As a full-time runner, Webb dropped 17 seconds in his mile time to 4:06 and broke Ryun's record for sophomores "which was kind of like, 'Whoa, I didn't expect that,'" Webb said.

    Now a member of Congress, Ryun (R-Kan), invited Webb to his office on Capitol Hill. He told Webb, "Don't think about the impossible being impossible, but think about the impossible being possible."

    Ryun said that Webb reminds him of "a young guy about 36, 37 years ago" who is "willing to take on whoever's there and run with the best."

    Off to Michigan

    Although Webb admires the congressman and took the time to read his book and watch a documentary, he said, "I don't want to be Jim Ryun; I want to be Alan Webb. He was a great athlete, and he's an inspiration to probably every U.S. high school miler in the country. But Jim Ryun ran his best times when he was 19, which is not what I want to do."

    To that end, he'll go to Michigan, where Warhurst shares Raczko's philosophy on training and will increase his mileage gradually. This season, Webb ran 50-60 miles a week, which is considered low for a distance runner but has worked well for him. Webb has run 1:47.74 in the 800 meters, fourth-fastest by a U.S. high schooler, and a 47.4 split on a 4x400 relay.

    "Obviously, he's got some genetic tools that a lot of other people don't have," Warhurst said, "an internal respiratory system, resting heart rate, and tremendous capacity for speed training which is the key to the mile."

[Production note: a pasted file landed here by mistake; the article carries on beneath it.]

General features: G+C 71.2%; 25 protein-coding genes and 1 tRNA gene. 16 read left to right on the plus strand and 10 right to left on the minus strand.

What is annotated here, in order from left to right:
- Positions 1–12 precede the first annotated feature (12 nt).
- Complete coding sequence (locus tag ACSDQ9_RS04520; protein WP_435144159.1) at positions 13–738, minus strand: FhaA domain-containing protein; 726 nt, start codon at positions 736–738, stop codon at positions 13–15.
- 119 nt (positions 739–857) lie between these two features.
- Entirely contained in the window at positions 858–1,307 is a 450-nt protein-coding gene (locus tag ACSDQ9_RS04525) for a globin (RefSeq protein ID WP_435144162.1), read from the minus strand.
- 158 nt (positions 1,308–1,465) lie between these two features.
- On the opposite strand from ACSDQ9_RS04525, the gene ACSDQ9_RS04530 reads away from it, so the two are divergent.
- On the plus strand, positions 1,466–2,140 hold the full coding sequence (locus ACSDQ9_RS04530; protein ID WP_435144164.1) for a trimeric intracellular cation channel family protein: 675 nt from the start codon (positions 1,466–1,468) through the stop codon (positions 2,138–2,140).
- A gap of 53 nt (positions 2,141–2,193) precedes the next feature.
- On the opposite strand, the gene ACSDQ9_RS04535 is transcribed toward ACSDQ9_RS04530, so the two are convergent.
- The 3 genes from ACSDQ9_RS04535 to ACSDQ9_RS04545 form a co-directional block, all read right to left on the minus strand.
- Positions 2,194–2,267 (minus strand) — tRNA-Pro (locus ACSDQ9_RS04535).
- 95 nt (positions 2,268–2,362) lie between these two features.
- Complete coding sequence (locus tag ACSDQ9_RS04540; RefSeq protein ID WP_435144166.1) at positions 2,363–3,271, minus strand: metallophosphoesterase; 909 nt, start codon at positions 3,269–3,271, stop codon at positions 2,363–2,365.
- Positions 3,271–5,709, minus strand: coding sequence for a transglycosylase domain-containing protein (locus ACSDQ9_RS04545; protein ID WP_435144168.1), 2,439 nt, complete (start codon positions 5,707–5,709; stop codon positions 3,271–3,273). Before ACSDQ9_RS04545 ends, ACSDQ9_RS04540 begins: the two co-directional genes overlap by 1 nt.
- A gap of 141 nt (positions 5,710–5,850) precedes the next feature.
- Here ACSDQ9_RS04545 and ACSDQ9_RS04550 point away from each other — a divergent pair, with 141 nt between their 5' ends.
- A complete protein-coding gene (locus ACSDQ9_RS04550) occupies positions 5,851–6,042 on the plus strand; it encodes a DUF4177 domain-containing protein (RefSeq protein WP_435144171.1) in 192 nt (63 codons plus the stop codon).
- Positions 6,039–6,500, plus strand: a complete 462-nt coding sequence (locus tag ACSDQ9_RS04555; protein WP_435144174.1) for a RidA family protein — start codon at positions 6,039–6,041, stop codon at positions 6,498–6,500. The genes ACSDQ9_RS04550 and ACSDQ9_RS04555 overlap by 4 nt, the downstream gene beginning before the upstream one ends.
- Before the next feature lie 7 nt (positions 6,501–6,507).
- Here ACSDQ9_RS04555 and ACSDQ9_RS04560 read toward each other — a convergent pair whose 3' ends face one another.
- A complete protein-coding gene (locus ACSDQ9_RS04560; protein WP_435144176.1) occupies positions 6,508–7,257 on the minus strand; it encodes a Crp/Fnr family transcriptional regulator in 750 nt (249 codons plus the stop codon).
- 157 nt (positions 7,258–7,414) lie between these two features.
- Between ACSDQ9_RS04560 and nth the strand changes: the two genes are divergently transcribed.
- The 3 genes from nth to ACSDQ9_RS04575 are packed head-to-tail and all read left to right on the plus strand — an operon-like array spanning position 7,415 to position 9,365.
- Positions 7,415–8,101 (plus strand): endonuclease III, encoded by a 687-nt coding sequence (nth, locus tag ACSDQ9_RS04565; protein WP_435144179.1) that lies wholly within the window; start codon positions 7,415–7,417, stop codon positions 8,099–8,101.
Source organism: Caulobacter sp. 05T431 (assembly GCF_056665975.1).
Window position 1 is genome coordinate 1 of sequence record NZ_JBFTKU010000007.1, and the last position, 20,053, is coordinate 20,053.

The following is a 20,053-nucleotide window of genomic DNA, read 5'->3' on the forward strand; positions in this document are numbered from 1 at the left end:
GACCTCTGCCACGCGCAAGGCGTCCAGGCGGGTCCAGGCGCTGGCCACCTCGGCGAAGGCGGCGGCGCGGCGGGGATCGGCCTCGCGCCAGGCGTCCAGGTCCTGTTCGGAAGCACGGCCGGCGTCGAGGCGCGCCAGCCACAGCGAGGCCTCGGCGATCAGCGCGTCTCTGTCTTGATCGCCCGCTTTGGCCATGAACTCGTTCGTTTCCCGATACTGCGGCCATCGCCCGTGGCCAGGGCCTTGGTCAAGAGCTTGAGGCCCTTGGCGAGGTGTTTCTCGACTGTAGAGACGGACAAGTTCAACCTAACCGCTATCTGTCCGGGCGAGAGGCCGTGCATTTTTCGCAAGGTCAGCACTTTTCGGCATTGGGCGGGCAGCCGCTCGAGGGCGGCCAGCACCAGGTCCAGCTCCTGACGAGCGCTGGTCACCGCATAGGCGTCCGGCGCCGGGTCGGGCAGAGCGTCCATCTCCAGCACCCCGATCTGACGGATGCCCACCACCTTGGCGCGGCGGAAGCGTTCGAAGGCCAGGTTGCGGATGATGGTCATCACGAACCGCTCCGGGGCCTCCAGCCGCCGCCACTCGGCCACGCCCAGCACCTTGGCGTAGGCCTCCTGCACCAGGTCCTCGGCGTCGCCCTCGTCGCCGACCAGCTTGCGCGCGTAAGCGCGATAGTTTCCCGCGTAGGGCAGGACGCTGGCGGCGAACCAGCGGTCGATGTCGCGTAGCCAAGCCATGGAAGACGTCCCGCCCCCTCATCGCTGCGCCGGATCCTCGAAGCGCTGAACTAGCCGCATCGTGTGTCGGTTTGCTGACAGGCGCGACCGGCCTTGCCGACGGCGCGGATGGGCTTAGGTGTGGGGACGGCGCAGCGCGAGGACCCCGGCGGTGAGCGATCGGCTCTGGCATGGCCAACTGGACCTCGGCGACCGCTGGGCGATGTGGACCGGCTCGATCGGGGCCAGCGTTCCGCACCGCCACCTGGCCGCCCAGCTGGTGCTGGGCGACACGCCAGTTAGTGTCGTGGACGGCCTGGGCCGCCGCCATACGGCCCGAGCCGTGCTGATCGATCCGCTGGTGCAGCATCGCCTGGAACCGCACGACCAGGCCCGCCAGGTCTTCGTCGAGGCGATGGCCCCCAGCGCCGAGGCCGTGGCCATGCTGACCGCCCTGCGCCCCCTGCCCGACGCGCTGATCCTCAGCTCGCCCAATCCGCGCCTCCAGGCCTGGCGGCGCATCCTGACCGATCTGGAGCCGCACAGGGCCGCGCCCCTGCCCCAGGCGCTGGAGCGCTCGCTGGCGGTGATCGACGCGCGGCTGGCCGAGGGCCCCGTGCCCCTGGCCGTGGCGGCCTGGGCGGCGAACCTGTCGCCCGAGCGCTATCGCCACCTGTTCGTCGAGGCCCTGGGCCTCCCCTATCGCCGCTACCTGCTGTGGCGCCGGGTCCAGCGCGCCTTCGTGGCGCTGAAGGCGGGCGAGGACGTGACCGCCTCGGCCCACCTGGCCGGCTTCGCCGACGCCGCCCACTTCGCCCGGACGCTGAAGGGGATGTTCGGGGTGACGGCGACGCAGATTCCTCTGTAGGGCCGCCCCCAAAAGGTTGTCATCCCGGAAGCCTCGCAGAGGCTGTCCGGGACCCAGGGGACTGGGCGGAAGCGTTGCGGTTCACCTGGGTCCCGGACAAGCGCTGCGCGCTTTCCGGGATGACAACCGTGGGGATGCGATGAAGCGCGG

Raczko said Webb also has good pain tolerance, is extremely driven by goals and very dedicated, "the last one to leave practice type of thing. And he understands everything about the sport. He's really taken the time to learn. He knows what he does and why he does it."

    At 5 feet 9, Webb is shorter than Ryun and has a bigger upper body than most runners because of his swimming background. But Steve Prefontaine wasn't skinny, either.

    His form, which is "worlds better," Webb said, sometimes resembles a sprinter's.

    "I think there's lots of indications that I'm not finished getting better," said Webb, who scoffs at suggestions that he should turn pro instead of going to college. "I think what I'm going to benefit most from is just time."

    A five-year plan

    His coaches have a five-year plan for him, which includes the 2004 Olympics in Athens when he's 21. "I think I'll be the perfect age, but I can't think about that," Webb said. "That's a long-term goal."

    Webb will carry "his one real superstition" with him to college. Before every race, he listens to a song by Everclear called "One Hit Wonder," and mouths the words "They cannot hurt you unless you let them."

    "Sometimes I sign autographs with that quote," he said. "It's a good way to think in terms of racing. For me now, wherever I go, there's going to be this hype, people are gonna expect a lot from me. But there's nothing that they can do to make you run faster, it's still up to you."